What is a certified translation?

You’ve been asked to supply a certified translation. What is that, and where do you start? Different countries have different criteria for the creation of a certified translation. Some written documents need to be translated before being presented to official entities like USCIS (immigration) or the Department of Motor Vehicles. These documents are almost always legal and include birth/marriage/divorce/death certificates, foreign licenses or bills of sale from other countries.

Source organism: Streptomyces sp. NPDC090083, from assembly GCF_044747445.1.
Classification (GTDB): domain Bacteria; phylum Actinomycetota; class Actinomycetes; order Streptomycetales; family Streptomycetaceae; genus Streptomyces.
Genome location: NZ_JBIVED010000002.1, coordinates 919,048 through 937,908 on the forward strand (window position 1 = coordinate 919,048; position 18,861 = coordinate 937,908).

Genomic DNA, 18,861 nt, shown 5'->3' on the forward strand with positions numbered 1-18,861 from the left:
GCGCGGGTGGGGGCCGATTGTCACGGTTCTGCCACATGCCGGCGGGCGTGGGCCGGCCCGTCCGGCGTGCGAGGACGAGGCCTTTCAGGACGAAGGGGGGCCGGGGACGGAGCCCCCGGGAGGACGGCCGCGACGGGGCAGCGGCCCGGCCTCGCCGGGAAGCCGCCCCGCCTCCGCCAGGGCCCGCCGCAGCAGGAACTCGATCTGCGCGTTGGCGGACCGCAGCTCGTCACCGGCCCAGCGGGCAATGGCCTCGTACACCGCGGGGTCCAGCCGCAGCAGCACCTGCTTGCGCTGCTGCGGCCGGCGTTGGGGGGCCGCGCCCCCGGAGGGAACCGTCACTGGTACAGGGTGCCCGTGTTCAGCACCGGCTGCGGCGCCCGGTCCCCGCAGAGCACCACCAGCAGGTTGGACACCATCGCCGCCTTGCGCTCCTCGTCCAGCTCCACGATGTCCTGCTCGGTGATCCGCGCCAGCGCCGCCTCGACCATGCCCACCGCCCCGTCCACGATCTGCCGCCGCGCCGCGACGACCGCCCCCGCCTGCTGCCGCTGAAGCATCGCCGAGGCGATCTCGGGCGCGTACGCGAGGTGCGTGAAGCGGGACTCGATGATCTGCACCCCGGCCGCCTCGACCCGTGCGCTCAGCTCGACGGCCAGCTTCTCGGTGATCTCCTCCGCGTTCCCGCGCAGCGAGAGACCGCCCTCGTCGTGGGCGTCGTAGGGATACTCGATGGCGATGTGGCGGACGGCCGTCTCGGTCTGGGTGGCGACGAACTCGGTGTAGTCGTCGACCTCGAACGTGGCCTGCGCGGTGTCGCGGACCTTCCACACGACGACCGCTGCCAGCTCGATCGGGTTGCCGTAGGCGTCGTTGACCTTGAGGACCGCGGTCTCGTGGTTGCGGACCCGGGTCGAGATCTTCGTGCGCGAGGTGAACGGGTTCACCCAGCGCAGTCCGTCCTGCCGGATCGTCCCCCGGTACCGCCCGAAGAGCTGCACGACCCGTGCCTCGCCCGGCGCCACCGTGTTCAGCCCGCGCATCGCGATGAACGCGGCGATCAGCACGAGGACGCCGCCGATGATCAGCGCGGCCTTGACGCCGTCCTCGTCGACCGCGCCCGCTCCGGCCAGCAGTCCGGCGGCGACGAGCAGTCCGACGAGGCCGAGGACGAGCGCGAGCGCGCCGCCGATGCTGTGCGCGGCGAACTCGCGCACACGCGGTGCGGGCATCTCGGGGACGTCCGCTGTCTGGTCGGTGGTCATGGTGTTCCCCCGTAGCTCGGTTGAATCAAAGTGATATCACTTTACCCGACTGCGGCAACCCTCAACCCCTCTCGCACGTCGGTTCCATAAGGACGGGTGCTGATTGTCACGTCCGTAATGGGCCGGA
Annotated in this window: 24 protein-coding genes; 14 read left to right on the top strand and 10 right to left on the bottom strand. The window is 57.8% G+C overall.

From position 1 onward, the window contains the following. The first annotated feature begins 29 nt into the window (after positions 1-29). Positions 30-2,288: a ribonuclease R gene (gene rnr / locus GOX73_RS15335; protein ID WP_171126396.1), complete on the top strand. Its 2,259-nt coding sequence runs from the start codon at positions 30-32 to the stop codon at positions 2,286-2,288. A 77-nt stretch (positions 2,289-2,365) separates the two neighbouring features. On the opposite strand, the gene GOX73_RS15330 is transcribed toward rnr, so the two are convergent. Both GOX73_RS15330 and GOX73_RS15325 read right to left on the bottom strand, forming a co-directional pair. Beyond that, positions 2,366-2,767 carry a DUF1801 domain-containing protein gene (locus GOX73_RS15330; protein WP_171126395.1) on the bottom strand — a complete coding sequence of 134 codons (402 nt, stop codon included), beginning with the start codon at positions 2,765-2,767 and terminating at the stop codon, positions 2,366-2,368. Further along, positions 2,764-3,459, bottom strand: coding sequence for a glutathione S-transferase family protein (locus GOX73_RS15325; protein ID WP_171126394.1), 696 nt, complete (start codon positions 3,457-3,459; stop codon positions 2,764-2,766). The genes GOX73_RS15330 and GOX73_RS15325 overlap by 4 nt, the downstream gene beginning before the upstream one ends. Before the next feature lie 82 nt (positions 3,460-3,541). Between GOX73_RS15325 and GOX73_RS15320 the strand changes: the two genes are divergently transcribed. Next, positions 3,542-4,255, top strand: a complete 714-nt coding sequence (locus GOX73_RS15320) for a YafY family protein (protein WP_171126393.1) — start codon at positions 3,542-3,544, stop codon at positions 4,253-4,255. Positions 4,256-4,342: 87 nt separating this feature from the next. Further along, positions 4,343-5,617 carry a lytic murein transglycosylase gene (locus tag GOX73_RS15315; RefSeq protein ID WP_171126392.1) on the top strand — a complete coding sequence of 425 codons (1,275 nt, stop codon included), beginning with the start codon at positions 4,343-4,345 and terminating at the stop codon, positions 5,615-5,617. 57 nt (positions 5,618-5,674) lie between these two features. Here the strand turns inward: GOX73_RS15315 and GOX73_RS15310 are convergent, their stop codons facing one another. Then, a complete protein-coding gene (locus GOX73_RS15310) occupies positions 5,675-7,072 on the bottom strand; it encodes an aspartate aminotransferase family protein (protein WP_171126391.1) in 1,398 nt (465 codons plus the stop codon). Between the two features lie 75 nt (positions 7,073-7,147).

In the United States, the linguistic professionals who provide a certified translation do not themselves need to be certified by any local, state, or national body. Instead, a translator attests to the accuracy of a translation and signs a translator’s statement, also known as a Certificate of Accuracy. In most cases, best practice includes a “team’ of translators (minimum of two people) to proof and edit as necessary. It is also best practice not to submit, certified or otherwise, documents that a family member has translated. Many entities consider this a conflict of interest and will reject the translation. Ask if the certified translation needs to be notarized. If required, the translator’s signature on the Certificate of Accuracy can be notarized. For more information from the American Translators Association, click here. If you need a certified translation, contact us for a quote. Our local and national networks have you covered in any requested language.

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